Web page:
Saturday, October 17, 2009

Makai Prince Dorabo-chan

Naxat Soft / Red

Dorabo-chan seems pleasant enough at first. It's a fairly typical run-and-jump platformer, with fairly typical green grounds and blue skies comprising its first-stage environment, the dominion of Little Goomba lookalikes who plod and bumble about. The levels are pretty large, and you can scavenge them for special items that boost your firepower and grant you incredible super powers (such as a double jump). And each cartoony stage culminates with a battle in a boss's lair a la Bonk's Adventure.

But after a decent start, things go downhill fast. That Mario-esque first board is by far the most appealing of the bunch; everything afterwards looks, well... "blech." The main character proves himself to be a clumsy slider, and his piddly weaponry is no fun to use.

Worst of all, the game feels pointless. As if it isn't bad enough that the action is inadequate and the visuals, drab, the "rewards" to be reaped from exploring are negligible. Why take a long path to a health restorer if the only reason you'll need health restoration at that point is because you went out of your way in the first place? What exactly is the benefit in using a weapon that freezes your foes when you can just kill them outright with your primary powers? Where's the thrill in locating a 1-up when you've already got a dozen extra lives in stock? And why make a priority of gathering tomatoes to bombard the bosses with when said bosses are hopeless chumps regardless?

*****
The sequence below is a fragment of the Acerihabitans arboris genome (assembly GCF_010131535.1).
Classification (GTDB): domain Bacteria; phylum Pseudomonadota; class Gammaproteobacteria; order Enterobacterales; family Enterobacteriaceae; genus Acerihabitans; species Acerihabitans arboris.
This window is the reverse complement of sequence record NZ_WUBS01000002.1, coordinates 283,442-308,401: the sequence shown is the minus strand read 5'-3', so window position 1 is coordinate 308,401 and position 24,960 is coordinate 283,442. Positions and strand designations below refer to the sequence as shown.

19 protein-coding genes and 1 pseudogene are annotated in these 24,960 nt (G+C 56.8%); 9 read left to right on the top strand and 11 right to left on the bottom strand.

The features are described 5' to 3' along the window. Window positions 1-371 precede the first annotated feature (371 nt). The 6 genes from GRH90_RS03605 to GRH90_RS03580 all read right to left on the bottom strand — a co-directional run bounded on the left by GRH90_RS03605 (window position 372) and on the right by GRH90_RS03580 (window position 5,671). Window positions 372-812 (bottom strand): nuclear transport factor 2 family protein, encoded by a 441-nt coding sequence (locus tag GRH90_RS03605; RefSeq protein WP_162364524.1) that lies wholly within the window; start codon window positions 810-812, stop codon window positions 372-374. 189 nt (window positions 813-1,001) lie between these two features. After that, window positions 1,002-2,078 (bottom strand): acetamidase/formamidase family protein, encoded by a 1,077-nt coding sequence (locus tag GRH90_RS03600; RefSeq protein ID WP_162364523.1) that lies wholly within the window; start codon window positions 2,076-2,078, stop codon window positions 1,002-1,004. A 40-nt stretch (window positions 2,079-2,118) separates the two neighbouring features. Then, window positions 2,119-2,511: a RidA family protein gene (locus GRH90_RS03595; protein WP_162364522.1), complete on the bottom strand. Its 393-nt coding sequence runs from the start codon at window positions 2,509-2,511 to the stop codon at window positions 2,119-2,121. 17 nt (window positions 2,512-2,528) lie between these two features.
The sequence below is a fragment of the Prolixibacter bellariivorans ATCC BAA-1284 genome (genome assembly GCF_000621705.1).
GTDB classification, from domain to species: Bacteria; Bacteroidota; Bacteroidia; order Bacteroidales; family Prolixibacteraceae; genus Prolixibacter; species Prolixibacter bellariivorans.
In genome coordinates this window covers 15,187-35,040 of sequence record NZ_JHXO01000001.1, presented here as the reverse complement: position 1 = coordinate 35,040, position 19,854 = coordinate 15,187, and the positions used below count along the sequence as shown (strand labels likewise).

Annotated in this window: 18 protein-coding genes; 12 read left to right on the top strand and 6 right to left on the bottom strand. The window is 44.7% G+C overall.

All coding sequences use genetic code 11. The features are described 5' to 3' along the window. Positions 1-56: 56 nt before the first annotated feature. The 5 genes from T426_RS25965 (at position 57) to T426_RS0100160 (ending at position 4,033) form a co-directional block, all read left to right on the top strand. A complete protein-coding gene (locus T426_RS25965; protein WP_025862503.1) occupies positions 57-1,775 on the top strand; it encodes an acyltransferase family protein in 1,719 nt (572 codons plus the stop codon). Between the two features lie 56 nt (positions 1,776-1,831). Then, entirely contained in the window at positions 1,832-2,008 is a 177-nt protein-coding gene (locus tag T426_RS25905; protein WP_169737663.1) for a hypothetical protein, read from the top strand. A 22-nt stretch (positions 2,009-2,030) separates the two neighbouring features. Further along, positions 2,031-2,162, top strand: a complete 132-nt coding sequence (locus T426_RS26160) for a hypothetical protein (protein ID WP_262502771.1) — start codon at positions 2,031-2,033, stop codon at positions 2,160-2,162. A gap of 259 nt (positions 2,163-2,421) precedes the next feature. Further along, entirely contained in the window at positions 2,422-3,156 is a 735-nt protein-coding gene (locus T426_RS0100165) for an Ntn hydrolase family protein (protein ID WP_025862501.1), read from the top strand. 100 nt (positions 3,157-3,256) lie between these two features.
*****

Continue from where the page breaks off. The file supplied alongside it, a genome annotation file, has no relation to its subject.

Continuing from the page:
The last boss should shoulder the brunt of the shame: he looks pretty cool but puts up a fight beneath the standards of even the Goomba guys.

I must say that while the bosses disappoint, the mini-bosses actually constitute a pretty cool group of mid-round warriors. One fire wielder is even kinda tough.

But aside from respectable mini-bosses, a fairly enjoyable opening stretch, and some tricky spots in the final stage, Dorabo-chan has nothing to offer. It's not awful on the whole, but it certainly can't compete with the likes of Son Son II and Momotarou Katsugeki.

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